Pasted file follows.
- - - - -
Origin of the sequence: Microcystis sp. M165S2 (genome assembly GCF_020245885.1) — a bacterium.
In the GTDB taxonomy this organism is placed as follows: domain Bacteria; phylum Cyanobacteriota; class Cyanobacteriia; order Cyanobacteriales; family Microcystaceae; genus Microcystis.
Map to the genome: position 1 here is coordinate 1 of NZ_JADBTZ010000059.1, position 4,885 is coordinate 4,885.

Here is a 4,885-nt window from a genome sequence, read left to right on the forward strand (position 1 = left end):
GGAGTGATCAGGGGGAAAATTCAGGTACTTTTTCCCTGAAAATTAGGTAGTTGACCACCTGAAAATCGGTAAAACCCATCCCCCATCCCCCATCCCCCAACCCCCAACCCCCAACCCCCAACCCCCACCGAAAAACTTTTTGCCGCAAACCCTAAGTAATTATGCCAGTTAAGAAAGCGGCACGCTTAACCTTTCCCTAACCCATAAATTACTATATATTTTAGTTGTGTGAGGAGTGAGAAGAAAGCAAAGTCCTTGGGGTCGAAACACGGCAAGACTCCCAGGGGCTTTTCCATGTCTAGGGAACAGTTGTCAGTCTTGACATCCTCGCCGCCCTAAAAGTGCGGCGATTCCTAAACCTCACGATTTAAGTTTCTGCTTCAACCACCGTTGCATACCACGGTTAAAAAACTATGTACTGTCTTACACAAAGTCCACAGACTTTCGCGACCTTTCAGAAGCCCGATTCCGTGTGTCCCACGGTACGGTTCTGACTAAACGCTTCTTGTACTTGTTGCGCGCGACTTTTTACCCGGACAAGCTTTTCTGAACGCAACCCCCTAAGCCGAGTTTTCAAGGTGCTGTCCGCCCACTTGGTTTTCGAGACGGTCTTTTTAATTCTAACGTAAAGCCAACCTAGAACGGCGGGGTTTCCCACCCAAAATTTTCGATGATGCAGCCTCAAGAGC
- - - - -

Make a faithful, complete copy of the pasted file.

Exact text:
Origin of the sequence: Microcystis sp. M165S2 (genome assembly GCF_020245885.1) — a bacterium.
In the GTDB taxonomy this organism is placed as follows: domain Bacteria; phylum Cyanobacteriota; class Cyanobacteriia; order Cyanobacteriales; family Microcystaceae; genus Microcystis.
Map to the genome: position 1 here is coordinate 1 of NZ_JADBTZ010000059.1, position 4,885 is coordinate 4,885.

Here is a 4,885-nt window from a genome sequence, read left to right on the forward strand (position 1 = left end):
GGAGTGATCAGGGGGAAAATTCAGGTACTTTTTCCCTGAAAATTAGGTAGTTGACCACCTGAAAATCGGTAAAACCCATCCCCCATCCCCCATCCCCCAACCCCCAACCCCCAACCCCCAACCCCCACCGAAAAACTTTTTGCCGCAAACCCTAAGTAATTATGCCAGTTAAGAAAGCGGCACGCTTAACCTTTCCCTAACCCATAAATTACTATATATTTTAGTTGTGTGAGGAGTGAGAAGAAAGCAAAGTCCTTGGGGTCGAAACACGGCAAGACTCCCAGGGGCTTTTCCATGTCTAGGGAACAGTTGTCAGTCTTGACATCCTCGCCGCCCTAAAAGTGCGGCGATTCCTAAACCTCACGATTTAAGTTTCTGCTTCAACCACCGTTGCATACCACGGTTAAAAAACTATGTACTGTCTTACACAAAGTCCACAGACTTTCGCGACCTTTCAGAAGCCCGATTCCGTGTGTCCCACGGTACGGTTCTGACTAAACGCTTCTTGTACTTGTTGCGCGCGACTTTTTACCCGGACAAGCTTTTCTGAACGCAACCCCCTAAGCCGAGTTTTCAAGGTGCTGTCCGCCCACTTGGTTTTCGAGACGGTCTTTTTAATTCTAACGTAAAGCCAACCTAGAACGGCGGGGTTTCCCACCCAAAATTTTCGATGATGCAGCCTCAAGAGC